The Clear Creek Church was built in 1898 and is located on Clear Creek Road 3.5 mi. SE of Camp Verde. The builders placed in the cornerstone of the building a bible and a $5 gold piece (which was chiseled away in the 1920s). It was Camp Verde’s only church until 1913, when it was transformed into the city’s one-room schoolhouse. In 1946, the church was abandoned. Today Clear Creek Church is looked after by the Camp Verde Historical Society. It was listed in the National Register of Historic Places on August 6, 1975, reference #75000362. [7] 
The George Hance House was built in 1916 and is located at 229 Coppinger Street. George Hance was a veteran of the American Civil War who served as Camp Verdes first postmaster. For almost 30 years, George Hance served as the unincorporated community's unofficial mayor. Hance was also a Justice of the Peace, notary public and cattleman. The house is now a museum and is owned by the Camp Verde Historical Society. It is located in the Fort Verde District, which was added to the National Register of Historic Places in 1971, reference #71000120.[8]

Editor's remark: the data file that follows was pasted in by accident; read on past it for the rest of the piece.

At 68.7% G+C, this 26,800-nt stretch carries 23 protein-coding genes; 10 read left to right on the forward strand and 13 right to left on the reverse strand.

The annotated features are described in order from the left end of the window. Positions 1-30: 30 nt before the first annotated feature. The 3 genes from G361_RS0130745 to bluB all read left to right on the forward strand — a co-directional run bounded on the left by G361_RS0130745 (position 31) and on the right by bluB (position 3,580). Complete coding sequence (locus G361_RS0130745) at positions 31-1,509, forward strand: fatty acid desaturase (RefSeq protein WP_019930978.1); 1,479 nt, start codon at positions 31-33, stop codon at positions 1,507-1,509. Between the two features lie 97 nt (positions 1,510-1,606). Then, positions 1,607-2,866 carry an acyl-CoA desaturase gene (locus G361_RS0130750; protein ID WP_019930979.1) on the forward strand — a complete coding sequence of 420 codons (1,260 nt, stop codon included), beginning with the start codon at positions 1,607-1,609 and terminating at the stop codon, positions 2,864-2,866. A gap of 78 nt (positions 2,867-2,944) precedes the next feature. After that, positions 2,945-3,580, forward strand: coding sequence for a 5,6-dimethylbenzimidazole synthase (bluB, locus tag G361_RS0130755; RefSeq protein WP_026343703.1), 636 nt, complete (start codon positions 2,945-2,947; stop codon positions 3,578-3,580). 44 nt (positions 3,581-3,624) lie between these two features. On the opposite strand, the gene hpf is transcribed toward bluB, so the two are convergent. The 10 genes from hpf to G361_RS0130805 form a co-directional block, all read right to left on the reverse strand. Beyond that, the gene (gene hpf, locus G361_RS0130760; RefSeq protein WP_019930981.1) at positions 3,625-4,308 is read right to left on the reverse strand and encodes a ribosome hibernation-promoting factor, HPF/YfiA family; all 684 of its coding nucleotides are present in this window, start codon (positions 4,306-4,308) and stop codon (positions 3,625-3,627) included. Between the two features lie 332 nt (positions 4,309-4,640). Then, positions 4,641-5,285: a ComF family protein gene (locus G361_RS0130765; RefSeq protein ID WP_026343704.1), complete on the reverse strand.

Montezuma Castle
(NRHP = National Register of Historic Places)[9]
Entrance sign of the Montezuma Castle National Monument which is located near Camp Verde, Arizona. The sign and its contents are the work of an employee of the Bureau of Land Management. Montezuma Castle National Monument is listed in the National Register of Historic Places, reference #66000082. 
The Montezuma Castle is a historic cliff dwelling located in Montezuma Castle National Monument. The dwelling was built and used by the Pre-Columbian Sinagua people. It was occupied from approximately 1100–1425 AD, and occupation peaked around 1300 AD. Early European settlers believed that the builders were of the Aztec tribe and named the dwellings after Montezuma II, the Aztec emperor of Mexico.